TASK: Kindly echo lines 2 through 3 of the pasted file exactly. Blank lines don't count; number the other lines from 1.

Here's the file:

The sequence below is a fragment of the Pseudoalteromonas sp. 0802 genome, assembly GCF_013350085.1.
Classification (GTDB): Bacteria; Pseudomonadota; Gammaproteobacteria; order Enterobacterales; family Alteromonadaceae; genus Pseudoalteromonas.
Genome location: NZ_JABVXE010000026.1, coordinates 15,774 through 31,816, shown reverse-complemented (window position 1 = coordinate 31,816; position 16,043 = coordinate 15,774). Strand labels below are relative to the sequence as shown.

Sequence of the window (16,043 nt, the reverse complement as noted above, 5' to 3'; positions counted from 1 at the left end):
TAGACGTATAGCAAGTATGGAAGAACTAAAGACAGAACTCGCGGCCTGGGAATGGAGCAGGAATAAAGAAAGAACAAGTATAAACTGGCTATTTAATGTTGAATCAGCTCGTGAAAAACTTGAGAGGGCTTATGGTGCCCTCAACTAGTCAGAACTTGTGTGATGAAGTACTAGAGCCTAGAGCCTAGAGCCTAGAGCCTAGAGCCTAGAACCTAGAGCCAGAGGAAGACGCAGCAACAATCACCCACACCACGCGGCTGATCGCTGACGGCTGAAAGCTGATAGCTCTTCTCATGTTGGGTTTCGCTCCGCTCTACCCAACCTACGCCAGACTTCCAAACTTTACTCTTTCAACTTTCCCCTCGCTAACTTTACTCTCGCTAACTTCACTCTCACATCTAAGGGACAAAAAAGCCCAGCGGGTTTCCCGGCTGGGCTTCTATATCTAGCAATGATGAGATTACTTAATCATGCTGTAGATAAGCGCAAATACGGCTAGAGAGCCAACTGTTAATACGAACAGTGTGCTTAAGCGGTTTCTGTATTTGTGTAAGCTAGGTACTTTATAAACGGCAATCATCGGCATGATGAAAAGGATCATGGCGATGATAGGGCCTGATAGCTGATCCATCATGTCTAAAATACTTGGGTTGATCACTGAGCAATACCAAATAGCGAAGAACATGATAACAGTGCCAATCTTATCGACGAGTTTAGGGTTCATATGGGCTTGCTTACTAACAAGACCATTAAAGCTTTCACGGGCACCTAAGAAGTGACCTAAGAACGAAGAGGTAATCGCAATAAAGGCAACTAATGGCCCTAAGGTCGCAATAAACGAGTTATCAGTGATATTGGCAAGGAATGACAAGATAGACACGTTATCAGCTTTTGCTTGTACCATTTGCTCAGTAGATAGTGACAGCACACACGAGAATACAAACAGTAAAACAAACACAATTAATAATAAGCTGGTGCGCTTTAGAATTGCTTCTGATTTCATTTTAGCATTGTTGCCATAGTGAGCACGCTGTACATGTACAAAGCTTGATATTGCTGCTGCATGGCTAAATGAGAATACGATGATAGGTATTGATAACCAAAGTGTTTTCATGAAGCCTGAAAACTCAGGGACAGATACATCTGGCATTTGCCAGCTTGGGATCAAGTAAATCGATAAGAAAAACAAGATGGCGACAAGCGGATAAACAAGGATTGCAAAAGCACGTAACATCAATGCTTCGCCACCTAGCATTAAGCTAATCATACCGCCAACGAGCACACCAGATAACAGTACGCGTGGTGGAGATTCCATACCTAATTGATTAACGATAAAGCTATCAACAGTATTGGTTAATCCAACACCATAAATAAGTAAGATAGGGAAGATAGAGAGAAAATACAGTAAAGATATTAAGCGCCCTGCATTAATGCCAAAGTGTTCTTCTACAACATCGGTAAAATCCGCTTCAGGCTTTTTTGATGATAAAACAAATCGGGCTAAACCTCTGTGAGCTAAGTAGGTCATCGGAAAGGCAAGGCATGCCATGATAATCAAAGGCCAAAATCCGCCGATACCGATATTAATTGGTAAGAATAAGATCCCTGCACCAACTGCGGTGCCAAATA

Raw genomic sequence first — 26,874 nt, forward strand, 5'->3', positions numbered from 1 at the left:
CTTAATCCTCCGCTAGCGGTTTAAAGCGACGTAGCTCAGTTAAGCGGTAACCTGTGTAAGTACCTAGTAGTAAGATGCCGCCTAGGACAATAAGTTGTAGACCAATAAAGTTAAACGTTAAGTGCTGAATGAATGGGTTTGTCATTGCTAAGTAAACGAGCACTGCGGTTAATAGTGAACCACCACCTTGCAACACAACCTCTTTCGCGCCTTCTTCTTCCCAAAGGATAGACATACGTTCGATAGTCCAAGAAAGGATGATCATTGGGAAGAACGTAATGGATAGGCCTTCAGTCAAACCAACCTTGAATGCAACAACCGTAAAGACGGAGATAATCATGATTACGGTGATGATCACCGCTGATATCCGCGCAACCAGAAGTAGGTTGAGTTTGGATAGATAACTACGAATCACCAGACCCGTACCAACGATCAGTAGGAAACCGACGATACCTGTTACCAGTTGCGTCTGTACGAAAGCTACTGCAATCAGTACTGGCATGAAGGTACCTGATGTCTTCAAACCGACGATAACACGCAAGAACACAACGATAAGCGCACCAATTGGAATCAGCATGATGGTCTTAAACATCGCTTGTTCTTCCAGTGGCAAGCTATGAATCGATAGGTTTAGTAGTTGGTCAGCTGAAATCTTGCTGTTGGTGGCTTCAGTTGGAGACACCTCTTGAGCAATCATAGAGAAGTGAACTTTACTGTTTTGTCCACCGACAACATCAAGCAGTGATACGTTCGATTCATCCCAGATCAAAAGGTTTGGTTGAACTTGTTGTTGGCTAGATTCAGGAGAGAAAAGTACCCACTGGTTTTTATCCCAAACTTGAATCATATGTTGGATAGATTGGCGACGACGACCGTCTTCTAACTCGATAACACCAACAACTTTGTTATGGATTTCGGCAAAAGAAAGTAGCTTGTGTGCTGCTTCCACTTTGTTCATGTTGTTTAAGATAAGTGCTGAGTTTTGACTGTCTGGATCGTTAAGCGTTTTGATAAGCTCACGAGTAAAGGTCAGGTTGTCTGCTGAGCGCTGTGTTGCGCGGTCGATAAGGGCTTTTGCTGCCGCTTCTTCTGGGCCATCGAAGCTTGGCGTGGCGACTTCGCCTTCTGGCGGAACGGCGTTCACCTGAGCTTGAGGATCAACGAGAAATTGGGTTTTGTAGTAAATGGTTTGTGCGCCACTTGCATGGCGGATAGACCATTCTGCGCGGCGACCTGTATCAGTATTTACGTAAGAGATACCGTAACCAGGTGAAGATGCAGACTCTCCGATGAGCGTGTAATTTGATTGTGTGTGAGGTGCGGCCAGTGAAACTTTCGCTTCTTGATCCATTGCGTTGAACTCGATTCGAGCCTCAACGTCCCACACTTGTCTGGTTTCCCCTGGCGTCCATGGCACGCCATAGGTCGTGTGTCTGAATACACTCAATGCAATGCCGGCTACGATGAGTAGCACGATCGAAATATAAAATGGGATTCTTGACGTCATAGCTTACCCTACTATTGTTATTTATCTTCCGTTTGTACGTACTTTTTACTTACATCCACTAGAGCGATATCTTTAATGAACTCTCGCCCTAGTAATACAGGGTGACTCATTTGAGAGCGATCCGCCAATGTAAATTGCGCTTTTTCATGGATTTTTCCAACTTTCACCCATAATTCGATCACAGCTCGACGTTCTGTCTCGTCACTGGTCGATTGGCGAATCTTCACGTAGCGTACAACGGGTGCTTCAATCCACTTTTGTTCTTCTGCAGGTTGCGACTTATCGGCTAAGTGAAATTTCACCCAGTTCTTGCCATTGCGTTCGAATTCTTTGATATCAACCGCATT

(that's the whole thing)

Classification (GTDB): Bacteria; Pseudomonadota; Gammaproteobacteria; order Enterobacterales; family Alteromonadaceae; genus Pseudoalteromonas.
Genome location: NZ_JABVXE010000026.1, coordinates 15,774 through 31,816, shown reverse-complemented (window position 1 = coordinate 31,816; position 16,043 = coordinate 15,774). Strand labels below are relative to the sequence as shown.